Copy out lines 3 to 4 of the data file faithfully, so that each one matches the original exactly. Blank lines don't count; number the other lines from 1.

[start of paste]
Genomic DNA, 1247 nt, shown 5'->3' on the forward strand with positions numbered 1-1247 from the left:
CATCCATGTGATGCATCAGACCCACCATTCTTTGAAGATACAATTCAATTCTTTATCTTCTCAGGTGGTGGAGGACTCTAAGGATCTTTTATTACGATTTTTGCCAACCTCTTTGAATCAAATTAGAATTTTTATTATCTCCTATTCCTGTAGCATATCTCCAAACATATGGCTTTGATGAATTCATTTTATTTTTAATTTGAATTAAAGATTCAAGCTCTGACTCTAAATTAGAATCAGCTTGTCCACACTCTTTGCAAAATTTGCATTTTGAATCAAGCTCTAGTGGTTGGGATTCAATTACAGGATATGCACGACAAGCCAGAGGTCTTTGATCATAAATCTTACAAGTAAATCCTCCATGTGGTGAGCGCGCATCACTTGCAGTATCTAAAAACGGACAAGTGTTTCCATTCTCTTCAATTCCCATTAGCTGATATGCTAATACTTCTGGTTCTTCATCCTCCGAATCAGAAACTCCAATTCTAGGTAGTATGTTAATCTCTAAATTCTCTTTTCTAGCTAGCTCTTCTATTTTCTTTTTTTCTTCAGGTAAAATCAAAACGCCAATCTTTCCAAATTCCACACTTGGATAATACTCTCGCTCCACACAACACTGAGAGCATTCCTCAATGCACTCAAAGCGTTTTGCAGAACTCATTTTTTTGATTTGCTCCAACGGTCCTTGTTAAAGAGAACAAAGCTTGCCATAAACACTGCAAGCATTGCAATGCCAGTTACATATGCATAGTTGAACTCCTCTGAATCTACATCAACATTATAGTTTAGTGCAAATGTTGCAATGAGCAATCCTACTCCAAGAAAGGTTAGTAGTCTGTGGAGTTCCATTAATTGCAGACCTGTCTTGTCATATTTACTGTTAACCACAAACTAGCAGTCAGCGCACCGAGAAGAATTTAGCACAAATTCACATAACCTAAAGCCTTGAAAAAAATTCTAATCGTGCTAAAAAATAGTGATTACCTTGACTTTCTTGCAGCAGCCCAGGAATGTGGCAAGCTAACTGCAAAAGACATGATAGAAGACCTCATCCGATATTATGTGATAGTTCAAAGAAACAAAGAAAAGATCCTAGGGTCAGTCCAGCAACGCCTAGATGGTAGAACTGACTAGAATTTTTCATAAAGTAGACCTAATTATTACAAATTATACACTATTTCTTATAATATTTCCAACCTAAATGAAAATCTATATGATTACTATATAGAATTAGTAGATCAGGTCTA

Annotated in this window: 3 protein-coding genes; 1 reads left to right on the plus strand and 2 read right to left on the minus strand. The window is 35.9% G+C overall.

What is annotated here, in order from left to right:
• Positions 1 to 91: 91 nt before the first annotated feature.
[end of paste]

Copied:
Annotated in this window: 3 protein-coding genes; 1 reads left to right on the plus strand and 2 read right to left on the minus strand. The window is 35.9% G+C overall.

What is annotated here, in order from left to right: